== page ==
Chrome has (or at least had last time I looked) an 'enterprise' download that could be managed via Group Policy and do updates on a centralised schedule.

      • Because it's far easier to deploy a web app than an native app. You only need to update it in one place and as long as the user has the right browser they can access it from wherever. This is of course completely screwed by the arrival of tablets but then that's what happens when monopolies go unpunished.

    • by smash (1351) on Wednesday November 06, 2013 @12:10PM (#45345785) Homepage Journal
      Not quite that bad here, i've gotten rid of almost all of our XP, but we have apps that work in IE9, but not IE10. One app won't work in IE9 yet, and unfortunately it's not our app - we're a contractor and the customer's flight booking app is IE8 or previous only.
      • by h4rr4r (612664)

        You run those things via Remote Desktop or use multiple IE installs. I know those suck, but they suck less than using IE8 everywhere.

        • by smash (1351)

          Nah, we just blocked IE9 from the couple of PCs that need it. Pretty much everything is on Win7 x64/IE9 at the moment, testing IE11/Win8.1 at the moment as the PHBs are wanting to "run office on my tablet" (excel mostly, and numbers won't do it). Looked into doing it with View + iPad, but it obviously wont work without connectivity. So currently evaluating Windows tablets. Possibly something like a Lenovo Helix which can replace their laptop as well.

          Interesting times, I really do wish for the day whe

      • by POWRSURG (755318)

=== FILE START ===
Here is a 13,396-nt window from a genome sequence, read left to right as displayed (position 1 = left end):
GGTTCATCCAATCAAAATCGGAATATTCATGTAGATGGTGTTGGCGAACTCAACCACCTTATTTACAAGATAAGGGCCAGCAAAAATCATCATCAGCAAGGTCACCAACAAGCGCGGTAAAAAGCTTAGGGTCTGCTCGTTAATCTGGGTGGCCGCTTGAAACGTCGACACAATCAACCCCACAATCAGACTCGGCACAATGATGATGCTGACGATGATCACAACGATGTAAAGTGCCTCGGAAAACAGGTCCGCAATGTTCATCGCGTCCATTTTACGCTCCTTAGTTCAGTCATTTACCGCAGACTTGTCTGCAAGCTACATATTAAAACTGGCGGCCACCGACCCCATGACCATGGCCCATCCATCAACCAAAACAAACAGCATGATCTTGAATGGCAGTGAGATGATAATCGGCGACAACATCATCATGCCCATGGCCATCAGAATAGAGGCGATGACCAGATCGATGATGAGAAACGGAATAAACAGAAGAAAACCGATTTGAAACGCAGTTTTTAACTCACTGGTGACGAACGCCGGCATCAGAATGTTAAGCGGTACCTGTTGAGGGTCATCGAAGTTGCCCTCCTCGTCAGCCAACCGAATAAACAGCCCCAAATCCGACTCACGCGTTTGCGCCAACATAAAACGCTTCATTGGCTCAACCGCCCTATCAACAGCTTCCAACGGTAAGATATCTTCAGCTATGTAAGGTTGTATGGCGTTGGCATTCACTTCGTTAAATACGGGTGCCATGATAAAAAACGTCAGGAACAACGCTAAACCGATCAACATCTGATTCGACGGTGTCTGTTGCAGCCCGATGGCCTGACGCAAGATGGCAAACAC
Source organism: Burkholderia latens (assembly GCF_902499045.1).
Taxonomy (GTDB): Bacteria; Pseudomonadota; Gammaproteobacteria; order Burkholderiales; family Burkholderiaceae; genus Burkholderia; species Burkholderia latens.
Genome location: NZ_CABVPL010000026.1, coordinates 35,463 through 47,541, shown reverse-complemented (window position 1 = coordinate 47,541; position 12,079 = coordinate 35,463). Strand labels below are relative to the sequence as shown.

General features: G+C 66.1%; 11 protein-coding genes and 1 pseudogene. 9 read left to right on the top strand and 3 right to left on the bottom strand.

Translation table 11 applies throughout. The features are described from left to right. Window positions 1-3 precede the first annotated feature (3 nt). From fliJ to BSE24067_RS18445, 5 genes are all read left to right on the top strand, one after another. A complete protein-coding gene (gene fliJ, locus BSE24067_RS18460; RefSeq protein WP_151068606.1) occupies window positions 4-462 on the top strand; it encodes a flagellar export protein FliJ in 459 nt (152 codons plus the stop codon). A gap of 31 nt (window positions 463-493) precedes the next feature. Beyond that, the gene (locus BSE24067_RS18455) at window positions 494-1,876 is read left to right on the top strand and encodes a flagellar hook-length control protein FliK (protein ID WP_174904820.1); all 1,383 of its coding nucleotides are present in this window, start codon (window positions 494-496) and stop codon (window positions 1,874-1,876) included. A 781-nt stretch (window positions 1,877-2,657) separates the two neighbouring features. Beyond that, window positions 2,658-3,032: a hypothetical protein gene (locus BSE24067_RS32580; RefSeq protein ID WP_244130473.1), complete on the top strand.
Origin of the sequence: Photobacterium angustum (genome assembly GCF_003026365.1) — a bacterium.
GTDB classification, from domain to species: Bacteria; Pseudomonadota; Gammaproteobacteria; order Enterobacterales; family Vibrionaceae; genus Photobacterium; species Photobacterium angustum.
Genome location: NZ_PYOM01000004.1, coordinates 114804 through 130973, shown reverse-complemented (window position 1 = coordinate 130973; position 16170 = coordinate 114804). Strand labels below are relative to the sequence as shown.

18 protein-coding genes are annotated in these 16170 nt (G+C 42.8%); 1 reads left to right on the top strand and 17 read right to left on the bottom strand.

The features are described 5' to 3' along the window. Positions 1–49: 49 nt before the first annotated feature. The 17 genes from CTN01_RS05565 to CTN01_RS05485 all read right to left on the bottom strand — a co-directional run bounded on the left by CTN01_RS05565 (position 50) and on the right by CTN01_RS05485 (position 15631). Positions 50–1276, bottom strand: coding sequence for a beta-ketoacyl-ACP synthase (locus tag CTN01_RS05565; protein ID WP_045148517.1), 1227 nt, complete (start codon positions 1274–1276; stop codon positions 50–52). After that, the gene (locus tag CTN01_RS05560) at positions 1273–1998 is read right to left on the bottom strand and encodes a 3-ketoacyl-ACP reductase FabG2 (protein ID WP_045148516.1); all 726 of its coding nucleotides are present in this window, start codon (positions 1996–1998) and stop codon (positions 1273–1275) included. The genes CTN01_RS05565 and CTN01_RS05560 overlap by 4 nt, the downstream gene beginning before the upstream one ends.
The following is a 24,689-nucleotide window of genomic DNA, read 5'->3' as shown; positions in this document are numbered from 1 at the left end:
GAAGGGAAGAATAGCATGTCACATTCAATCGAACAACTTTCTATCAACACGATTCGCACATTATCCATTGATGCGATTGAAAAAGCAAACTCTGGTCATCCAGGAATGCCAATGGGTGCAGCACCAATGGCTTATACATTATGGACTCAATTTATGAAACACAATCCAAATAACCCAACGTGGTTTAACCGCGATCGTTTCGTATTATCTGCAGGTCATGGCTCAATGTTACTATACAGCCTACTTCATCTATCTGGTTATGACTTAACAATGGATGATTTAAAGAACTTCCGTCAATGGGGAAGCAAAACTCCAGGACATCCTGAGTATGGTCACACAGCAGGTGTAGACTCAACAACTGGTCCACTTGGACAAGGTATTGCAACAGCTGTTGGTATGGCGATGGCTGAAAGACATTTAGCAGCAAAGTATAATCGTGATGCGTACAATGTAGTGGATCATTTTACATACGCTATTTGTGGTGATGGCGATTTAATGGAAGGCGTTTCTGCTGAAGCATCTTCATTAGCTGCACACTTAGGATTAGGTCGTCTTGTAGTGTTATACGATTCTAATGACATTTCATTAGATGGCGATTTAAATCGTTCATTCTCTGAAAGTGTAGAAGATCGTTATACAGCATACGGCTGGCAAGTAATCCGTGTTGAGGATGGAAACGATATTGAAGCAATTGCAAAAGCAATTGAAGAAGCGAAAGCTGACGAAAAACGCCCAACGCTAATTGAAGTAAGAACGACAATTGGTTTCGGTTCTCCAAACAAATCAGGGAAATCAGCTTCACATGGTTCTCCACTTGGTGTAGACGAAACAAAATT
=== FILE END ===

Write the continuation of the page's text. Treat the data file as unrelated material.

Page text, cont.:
Then I guess it's a good thing that IE8+ actually lets you specify which version of IE (from 7 on up) to display a website (though it is harder in IE11). Microsoft learned from the backlash they received for breaking intranets when they released IE7 so this really should not be an issue for anyone anymore.
    • by Guspaz (556486)

      Even businessland has largely abandoned IE6 in most of the world... the marketshare of IE6 in North America is 0.2%. China is the only country with any significant use of IE6.

    • by Tiger4 (840741)

      Right on the nose! Coming to you live from IE8 ! I can't wait to get back to my Firefox machine. It is only stuck on FF ESR 17

      Between ultra conservative policies and massive filtering, I'm surprised I can even see /. let alone get it to work.

      • by danomac (1032160)

        But firefox increases the version number every week, so you're only ten weeks behind!

  • Well, (Score:5, Funny)

    by Anonymous Coward on Wednesday November 06, 2013 @11:56AM (#45345607)

    why do IE9 need any "special support" at all? standards-incompatible browser?

    • by gravis777 (123605)

      Google apps doesn't want to support obsolete software. Microsoft doesn't want to support obsolete software. Run Firefox or Opera (I think Chrome still supports XP as well).

      When Firefox and others stop supporting XP, and people find that XP no longer meets their needs, they will upgrade.

      Tough shit, XP is 12 years old. Get over it.

      Your corporation still runs XP as many of your apps are not compatable with newer versions and you also use Google Apps in the workplace? Sucks to be you - you have known for years